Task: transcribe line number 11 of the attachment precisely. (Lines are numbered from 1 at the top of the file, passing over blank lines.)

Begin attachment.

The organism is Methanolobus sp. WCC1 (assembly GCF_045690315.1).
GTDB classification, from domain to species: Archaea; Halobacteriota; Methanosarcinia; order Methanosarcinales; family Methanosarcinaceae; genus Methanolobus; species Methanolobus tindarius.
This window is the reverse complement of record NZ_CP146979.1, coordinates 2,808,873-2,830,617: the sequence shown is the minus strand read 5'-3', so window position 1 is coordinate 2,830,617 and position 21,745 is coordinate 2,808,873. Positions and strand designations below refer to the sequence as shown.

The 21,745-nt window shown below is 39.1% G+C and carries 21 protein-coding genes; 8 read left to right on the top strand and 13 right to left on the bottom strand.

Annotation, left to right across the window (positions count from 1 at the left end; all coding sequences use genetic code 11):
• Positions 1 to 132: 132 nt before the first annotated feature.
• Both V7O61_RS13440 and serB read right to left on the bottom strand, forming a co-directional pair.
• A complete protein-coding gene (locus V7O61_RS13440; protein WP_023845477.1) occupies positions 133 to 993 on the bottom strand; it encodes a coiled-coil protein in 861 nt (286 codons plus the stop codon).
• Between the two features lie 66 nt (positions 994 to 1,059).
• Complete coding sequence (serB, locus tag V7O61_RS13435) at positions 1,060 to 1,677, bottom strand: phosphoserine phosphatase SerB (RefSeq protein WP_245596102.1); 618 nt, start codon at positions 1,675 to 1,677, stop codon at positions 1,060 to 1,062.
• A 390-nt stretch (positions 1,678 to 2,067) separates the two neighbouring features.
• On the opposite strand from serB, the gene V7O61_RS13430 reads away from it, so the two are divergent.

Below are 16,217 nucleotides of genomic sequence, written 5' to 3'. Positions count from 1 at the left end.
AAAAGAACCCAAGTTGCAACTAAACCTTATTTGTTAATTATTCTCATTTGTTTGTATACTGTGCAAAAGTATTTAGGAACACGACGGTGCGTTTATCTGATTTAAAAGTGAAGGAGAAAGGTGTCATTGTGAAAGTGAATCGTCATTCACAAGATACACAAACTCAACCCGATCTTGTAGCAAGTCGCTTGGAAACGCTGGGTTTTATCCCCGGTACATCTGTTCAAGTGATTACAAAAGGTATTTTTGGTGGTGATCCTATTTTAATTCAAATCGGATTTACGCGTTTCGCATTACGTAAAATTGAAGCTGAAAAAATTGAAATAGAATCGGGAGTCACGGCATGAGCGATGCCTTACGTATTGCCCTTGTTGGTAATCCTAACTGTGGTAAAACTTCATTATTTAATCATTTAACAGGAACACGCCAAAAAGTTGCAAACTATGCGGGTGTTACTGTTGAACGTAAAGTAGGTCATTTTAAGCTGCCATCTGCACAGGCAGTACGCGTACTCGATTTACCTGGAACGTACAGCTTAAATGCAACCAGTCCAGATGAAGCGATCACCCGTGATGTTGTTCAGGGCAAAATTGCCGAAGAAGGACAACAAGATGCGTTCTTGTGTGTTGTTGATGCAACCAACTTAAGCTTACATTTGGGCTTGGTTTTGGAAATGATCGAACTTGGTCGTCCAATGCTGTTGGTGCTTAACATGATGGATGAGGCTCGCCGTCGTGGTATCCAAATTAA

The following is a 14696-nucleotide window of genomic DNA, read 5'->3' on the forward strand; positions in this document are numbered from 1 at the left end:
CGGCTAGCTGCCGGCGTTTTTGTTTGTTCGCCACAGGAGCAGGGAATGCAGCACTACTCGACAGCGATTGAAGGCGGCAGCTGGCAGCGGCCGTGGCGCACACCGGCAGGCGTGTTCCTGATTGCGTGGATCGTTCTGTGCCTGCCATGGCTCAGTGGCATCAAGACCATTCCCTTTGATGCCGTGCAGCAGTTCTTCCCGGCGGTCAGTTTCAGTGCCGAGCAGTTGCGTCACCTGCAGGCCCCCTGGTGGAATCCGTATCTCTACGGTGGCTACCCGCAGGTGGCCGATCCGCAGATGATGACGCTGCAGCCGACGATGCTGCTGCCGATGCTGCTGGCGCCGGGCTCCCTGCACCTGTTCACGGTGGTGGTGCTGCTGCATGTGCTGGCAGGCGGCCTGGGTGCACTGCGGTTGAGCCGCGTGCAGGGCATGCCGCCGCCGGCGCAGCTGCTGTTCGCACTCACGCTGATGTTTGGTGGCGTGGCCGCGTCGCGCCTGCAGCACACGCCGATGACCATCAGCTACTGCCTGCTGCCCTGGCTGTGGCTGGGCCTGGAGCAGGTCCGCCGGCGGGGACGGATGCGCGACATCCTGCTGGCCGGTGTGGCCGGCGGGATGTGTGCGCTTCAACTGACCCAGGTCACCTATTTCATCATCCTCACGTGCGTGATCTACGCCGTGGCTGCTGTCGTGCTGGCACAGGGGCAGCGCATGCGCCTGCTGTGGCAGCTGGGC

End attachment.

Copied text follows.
• A 390-nt stretch (positions 1,678 to 2,067) separates the two neighbouring features.